layers, it will just be passed on. The top four layers (4,5,6,7) are known as
the 'upper layers' and the bottom three layers (1,2,3) are known as the
'lower layers'. The upper layers are used whenever a message passes from or
to a user. The lower layers are used whenever a message passes through a host

Layer 7: Application Layer

This is the layer at which communication partners are identified, quality iof
service is identified, user authenticity and privacy are considered, and any
constraints on data syntax are identified. They are /not/ the actual
applications themselves, but having said that, some applications perform
application layer functions.

Layer 6: Presentation Layer

This layer is usually a part of the operating system. It converts incoming
and outgoing data from one presentation format to another ie. ASCII to
EBCDIC. It is sometimes called the syntax layer. It also handles encryption
and compression of data.

Layer 5: Session Layer

This layer basically sets up, co-ordinates and terminates conversations,
exchanges and dialogs between the application at each end. It deals with
session and connection co-ordination. It allows application processes to
register unique addresses, such as NetBIOS names. It also has some other
support functions inclusing user authentication and resource-access security.

Layer 4: Transport Layer

This layer manages the end-to-end control ie: determining whether all packets
have arrived. It also deals with error checking to ensure complete data

Layer 3: Network Layer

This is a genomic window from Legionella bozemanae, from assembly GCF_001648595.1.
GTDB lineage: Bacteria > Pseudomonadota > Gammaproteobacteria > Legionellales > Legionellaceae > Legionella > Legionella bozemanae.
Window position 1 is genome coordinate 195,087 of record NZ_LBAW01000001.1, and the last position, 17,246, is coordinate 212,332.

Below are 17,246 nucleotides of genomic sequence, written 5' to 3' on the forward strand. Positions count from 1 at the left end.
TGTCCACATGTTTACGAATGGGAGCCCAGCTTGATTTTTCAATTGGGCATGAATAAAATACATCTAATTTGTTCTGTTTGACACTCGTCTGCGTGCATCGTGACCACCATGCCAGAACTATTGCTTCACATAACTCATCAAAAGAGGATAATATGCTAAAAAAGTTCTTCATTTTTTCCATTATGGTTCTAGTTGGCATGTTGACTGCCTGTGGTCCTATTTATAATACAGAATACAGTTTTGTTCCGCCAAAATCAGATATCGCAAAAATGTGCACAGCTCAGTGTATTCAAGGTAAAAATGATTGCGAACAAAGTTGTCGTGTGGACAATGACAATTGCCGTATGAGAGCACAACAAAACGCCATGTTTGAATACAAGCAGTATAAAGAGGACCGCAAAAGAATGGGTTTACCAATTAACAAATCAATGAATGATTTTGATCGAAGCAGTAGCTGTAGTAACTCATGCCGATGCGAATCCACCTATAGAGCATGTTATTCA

This layer handles the routing of the data ie: sending it in the right
direction to the right destination on outgoing transmissions and receiving
incoming transmissions at the packet level. It basically deals with routing
and forwarding. It control subnet traffic to allow intermediate systems to
instruct a sending station not to transmit its frame when the router's buffer
is full. If the router is busy, the network layer can instruct the sending
station to use an alternate router.

Layer 2: Data Link Layer

This layer provides error control and synchronisation for the physical level
and does bit-stuffing for strings of 1's in excess of 5. It furnishes
'transmission protocol' knowledge and management. It establishes and
terminates a logical link (virtual-circuit connection) between two computers
identified by their unique network interface card (NIC) addresses.

Layer 1: Physical Layer

This layer conveys the bit-stream through the network at the electrical and 
mechanical level. It provides the hardware means of sending and receiving
data on a carrier. Data-encoding modefies the digital-signal pattern (1s and
0s) used by the computer to better accommodate the characteristics of the
physical medium and to assist in bit and frame synchronisation. Data-encoding
resolves which signal pattern represents a binary 1, how the receiving
station recognises when a 'bit-time' starts and how the receiving station
delimits a frame.

Bridges and Gateways/Routers

A bridge is a connection between two local area networks. Wide area networks
may be connected throught a system of routers/gateways, a gateway being a
computer which acts as a point of connection between different networks.

Shouts and Greetz

The usual peeps:

Werd to the darkcyde collective, extra shouts to hybrid, bodie and force.
Also greetz to [JaSuN], darkflame, xio, PUBLiC NUiSANCE, shadow, gossi, elf,
downtime, kryptus. L8r.